By Anna Sikora, Gale Ambassador at NUI Galway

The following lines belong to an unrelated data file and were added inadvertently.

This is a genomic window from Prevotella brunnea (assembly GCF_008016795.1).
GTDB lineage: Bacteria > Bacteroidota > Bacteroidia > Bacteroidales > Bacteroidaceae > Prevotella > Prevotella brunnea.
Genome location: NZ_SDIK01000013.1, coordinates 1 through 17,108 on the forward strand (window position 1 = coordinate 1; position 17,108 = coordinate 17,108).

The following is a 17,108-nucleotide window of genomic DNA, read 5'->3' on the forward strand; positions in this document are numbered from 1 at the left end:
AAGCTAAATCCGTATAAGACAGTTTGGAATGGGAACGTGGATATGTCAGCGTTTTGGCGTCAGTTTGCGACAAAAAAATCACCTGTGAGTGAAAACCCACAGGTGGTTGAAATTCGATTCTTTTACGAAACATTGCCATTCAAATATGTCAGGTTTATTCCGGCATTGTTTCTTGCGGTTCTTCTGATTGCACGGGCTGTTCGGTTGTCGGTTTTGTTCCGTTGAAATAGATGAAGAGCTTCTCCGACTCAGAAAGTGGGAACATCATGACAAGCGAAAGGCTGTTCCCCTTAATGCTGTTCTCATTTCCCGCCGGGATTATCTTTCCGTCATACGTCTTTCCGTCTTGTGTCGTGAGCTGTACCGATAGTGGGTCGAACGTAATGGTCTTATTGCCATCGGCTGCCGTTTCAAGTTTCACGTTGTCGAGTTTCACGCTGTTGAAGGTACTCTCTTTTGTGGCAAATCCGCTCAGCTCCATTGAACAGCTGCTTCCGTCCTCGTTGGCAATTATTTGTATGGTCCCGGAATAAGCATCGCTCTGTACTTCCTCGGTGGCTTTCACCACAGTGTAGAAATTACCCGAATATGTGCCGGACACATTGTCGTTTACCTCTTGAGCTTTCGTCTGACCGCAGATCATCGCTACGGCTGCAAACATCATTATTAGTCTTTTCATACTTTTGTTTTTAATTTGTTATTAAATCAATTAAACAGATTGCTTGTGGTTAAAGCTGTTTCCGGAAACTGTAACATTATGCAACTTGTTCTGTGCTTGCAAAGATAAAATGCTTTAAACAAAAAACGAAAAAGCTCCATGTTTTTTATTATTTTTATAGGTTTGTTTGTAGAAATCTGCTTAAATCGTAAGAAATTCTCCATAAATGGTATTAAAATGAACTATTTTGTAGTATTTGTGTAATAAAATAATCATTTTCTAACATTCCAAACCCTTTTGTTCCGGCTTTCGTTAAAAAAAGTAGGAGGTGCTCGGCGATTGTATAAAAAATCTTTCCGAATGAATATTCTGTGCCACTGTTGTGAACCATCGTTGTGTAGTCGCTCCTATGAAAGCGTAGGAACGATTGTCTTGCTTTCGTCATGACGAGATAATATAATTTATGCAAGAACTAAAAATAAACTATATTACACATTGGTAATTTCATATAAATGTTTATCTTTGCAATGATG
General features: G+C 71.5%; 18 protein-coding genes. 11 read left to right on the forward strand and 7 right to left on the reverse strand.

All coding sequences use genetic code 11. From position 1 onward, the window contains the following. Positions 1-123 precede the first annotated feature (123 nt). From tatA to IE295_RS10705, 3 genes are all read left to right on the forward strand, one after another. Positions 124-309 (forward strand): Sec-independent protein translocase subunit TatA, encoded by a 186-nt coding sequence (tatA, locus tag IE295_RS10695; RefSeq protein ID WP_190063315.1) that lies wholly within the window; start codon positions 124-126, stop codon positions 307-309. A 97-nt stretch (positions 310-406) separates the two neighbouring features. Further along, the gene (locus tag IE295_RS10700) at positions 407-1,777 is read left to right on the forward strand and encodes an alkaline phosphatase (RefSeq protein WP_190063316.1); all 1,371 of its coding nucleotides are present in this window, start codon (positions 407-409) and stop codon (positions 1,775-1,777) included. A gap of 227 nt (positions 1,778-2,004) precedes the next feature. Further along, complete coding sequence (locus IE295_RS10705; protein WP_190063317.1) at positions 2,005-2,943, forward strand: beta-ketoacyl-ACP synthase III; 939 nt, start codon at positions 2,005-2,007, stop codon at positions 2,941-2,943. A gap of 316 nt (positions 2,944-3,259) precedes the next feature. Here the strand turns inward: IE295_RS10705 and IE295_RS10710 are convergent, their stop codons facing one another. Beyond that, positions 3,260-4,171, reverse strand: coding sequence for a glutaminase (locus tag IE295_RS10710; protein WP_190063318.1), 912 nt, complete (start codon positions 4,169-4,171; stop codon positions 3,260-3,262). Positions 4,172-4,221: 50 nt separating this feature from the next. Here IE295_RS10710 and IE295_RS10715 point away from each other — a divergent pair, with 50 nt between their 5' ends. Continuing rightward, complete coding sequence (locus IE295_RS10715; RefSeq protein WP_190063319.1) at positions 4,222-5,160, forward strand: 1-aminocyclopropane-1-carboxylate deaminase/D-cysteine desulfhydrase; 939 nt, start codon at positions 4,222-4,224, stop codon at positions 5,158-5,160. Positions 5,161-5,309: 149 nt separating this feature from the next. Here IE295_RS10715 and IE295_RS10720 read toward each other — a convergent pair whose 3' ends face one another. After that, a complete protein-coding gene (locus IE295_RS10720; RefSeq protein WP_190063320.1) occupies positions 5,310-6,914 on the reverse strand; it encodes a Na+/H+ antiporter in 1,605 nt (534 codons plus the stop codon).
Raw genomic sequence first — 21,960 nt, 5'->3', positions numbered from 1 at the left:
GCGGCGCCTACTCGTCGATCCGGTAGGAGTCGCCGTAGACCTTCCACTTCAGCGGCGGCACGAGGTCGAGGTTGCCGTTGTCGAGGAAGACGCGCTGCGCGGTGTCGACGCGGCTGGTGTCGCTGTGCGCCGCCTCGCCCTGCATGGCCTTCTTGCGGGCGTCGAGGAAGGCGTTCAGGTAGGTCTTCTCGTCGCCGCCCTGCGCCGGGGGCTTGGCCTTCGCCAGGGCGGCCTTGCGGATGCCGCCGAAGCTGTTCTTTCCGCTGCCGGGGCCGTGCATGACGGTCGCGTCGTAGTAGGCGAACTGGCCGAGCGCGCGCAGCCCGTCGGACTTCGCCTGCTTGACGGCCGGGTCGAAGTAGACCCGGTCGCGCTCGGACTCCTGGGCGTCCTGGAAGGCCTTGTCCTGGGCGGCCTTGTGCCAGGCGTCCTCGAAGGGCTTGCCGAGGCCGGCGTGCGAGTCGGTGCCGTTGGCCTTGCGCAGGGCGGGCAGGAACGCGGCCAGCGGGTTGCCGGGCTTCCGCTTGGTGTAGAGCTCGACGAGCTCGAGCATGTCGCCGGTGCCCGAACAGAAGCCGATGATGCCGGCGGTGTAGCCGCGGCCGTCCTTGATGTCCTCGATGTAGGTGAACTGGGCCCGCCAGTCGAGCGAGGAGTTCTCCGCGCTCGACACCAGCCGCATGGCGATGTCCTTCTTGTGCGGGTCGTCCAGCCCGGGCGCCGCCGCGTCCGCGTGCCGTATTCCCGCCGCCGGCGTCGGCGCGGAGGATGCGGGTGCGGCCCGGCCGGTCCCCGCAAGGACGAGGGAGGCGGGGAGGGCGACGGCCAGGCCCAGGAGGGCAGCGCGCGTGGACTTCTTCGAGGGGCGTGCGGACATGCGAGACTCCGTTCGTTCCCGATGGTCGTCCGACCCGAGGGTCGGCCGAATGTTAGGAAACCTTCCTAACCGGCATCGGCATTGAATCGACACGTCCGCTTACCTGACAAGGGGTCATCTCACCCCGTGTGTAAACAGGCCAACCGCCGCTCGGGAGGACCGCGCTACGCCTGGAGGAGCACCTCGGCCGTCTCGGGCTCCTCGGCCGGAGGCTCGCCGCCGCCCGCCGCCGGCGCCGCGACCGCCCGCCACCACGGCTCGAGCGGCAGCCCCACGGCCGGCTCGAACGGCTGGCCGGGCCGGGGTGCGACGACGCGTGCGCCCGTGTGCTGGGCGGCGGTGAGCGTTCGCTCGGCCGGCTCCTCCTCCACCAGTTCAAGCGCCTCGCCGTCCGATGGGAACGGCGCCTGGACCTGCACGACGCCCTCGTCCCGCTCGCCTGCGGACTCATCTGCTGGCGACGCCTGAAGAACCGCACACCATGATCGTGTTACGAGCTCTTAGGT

In the recent movie To Walk Invisible (2016), a biopic depicting the lives of the famous Brontë sisters, Charlotte tells her sisters to publish their work under male pseudonyms. This, the oldest Brontë supposedly reasoned, was to prevent the publishers from judging the authors, and to invite them to judge the story instead. A certain degree of moral indignation prompted some of my students to take Charlotte’s statement as a cue to sweepingly proclaim that none of the Brontë sisters would have been published had they submitted as Anne, Emily and Charlotte. If this were true, said I (a woman), there would have been no literature by women in print until Ms Wolf entered the literary scene. Generalisations and hasty conclusions kill critical thinking, so let’s take a step back and read what was actually written about the early women writers publishing under their real names and literary aliases at the time their works hit the bookshop and library shelves.